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Duke of Edinburgh's Award

Discussion in 'CycleChat Cafe' started by papercorn2000, 20 Nov 2007.

  1. papercorn2000

    papercorn2000 Senior Member

    I've started up a DofE group at our school, in addition to trying to get kids to commit, I'm struggling to come up with Service projects for them to carry out. Does anyone have any experience or suggestions - bear in mind that this is a special needs school - most of our kids have mild to moderate difficulties.

    Ta.
     
  2. i've no experience of this and i'm not sure what the Service awards requires, but i'm guessing they need to perform a community service. if so...

    they could hold an open day for the school to show the local community how it differs from a 'normal' school. most people won't have visited a special needs school. the pupils could help conduct the tours.

    would art count? a charity project i worked on before involved schools and a special needs one made models of London landmarks along the Thames. the pupils could do a similar thing for local landmarks. have a word with the local library, or a shop to see if you could get display space.

    contact the local council and see if they have any projects that would be beneficial to both sides. helping in a local park would be an obvious one as it would give the council the special needs perspective - often that is overlooked for more 'obvious' disabilities such as wheelchair access, etc. special needs pupils tend to need more tactile playthings - as well as simple signs, etc.

    arrange a class visit to another local school - giving those children a chance to see how a special needs school differs and the chance to mix.

    erm... that's all i can think of
     
  3. twowheelsgood

    twowheelsgood Senior Member

    Location:
    Zurich Switzerland
    Approach the local police and fireservices community liaison. Various charities etc.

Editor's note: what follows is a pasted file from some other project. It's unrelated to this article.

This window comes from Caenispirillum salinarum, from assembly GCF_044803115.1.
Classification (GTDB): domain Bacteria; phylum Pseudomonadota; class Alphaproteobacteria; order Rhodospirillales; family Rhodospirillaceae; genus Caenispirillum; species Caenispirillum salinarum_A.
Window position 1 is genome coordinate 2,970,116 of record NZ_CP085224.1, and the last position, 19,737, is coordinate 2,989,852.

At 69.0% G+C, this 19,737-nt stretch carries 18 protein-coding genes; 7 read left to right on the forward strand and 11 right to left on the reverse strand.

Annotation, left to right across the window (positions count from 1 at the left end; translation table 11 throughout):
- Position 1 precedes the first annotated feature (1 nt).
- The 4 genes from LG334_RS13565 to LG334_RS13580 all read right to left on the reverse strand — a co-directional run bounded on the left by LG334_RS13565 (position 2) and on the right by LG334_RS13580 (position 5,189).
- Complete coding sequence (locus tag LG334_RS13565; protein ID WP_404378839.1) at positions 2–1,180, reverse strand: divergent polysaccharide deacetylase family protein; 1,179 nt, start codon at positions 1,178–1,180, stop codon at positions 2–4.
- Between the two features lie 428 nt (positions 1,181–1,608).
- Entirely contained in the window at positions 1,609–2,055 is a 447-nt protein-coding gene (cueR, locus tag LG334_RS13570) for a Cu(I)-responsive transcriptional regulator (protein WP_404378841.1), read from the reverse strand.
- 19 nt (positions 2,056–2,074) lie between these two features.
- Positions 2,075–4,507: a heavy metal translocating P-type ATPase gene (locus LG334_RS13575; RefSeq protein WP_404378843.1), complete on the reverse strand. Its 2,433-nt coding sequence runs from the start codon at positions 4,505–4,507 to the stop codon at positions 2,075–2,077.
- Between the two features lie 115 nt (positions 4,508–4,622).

4. Andy

    Andy New Member

    PC2K, Craig is currently doing his DofE award at school, and I appreciate the difference between what he may be capable of and your pupils, however given he is currently undergoing this work he may already have had discussions about certain aspects of the course. I will have a chat with him tonight and let you know if he comes up with anything worthwhile.
     
  5. Paulus

    Paulus Getting older by the minute

    Location:
    Barnet,
    Try you local volunteer groups. They will have the ideas and the experience to point you in the right direction. Maybe also local Scout packs as they could maybe help with practical advice. The hiking part may present a bit of a problem as your kids have as you put it difficulties, but i am sure that is plenty of guidence out there.

    This site may help.http://www.theaward.org/
     
  6. John Ponting

    John Ponting Über Member

    Location:
    Herts
    following on from paulus - google for dofe service for a load of hits. Many of them have examples of service types.
     
  7. OP
    OP
    papercorn2000

    papercorn2000 Senior Member

    Thanks folks. A few ideas to follow up there.

    BTW, few of the kids I have in the group have physical difficulties (beyond what you would find in any mainstream school) - one is an extremely accomplished dancer and gymnast, one is a really good skateboarder, several are very good footballers. Maybe just an example of how people percieve "special needs"! - more probably my fault for not explaining in detail what my pupil's needs are, and what a broad spectrum "special needs" is.
     
  8. how about a talent show by the pupils at an open day?

    one project i worked on at a former job was the idea of getting artists and the local community to help at at special school to help construct a tactile garden/room. part of the thinking behind it was that most people would never have been to a special school for any reason and, probably, most people tend to ignore them as they're "weird kids". the work special schools do is incredible, i was always really moved when i saw the art projects made by special schools when at that job and artists who went into those schools always found it very fulfilling - more so than those who visited 'normal' schools. the trouble was always finding artists to go.

    good luck with it and let us know how it goes.